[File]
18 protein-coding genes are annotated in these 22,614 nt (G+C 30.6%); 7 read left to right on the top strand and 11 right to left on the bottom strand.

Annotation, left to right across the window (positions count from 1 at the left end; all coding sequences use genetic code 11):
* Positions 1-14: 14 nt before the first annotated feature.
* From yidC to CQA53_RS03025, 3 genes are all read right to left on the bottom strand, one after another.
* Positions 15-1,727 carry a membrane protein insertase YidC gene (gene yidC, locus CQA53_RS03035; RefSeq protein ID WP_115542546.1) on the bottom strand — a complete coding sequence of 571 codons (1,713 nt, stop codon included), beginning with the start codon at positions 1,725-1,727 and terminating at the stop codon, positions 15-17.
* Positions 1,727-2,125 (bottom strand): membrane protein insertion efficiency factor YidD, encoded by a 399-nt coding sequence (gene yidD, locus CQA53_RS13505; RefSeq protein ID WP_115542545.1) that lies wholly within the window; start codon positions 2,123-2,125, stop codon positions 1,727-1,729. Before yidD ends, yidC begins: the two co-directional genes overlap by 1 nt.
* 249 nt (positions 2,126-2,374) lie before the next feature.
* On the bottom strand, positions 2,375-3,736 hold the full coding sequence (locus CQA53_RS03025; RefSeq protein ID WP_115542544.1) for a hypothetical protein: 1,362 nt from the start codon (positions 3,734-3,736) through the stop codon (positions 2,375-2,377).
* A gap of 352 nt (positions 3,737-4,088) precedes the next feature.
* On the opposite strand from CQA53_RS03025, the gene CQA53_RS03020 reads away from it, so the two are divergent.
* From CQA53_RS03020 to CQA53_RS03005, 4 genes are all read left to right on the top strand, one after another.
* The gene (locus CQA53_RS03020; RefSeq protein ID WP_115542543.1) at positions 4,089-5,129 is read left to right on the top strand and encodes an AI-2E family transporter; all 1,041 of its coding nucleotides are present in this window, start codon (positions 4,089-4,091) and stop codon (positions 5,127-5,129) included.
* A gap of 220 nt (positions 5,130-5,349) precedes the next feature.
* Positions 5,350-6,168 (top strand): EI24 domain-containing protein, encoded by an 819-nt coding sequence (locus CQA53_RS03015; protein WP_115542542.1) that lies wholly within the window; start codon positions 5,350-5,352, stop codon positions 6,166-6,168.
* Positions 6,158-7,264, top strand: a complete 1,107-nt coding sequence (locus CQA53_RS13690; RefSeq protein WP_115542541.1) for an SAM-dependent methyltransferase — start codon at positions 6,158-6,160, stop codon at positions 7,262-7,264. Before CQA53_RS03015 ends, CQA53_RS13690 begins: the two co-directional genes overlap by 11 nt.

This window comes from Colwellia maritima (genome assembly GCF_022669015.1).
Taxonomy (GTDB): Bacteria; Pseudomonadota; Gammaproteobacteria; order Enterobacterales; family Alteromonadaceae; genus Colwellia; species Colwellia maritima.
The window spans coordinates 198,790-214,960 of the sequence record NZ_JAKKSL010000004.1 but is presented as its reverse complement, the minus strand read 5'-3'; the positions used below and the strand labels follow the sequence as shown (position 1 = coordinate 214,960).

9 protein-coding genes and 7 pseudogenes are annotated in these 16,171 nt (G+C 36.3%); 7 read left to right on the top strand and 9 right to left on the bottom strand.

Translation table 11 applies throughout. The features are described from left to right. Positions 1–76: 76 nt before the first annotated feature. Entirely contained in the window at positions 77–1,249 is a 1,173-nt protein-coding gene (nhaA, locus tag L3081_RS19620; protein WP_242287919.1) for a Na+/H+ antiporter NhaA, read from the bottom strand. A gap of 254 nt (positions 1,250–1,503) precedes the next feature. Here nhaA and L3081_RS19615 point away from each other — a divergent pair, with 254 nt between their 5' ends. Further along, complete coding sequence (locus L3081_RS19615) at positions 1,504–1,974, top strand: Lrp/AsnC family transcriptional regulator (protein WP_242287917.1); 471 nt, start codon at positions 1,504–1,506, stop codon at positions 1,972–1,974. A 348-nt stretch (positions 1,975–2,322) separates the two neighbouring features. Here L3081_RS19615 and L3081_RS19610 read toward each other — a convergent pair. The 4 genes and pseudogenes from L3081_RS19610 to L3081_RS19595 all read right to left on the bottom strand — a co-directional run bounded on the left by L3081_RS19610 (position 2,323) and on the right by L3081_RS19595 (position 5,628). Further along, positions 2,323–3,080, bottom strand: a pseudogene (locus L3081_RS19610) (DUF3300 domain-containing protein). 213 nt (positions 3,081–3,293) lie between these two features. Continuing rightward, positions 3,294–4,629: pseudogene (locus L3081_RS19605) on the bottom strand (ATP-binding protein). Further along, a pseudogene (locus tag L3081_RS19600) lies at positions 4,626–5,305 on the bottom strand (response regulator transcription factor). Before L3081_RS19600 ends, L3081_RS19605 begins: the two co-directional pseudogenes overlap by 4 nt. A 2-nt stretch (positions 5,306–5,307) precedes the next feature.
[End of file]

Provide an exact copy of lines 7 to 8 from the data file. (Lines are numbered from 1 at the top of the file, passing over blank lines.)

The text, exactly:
* 249 nt (positions 2,126-2,374) lie before the next feature.
* On the bottom strand, positions 2,375-3,736 hold the full coding sequence (locus CQA53_RS03025; RefSeq protein ID WP_115542544.1) for a hypothetical protein: 1,362 nt from the start codon (positions 3,734-3,736) through the stop codon (positions 2,375-2,377).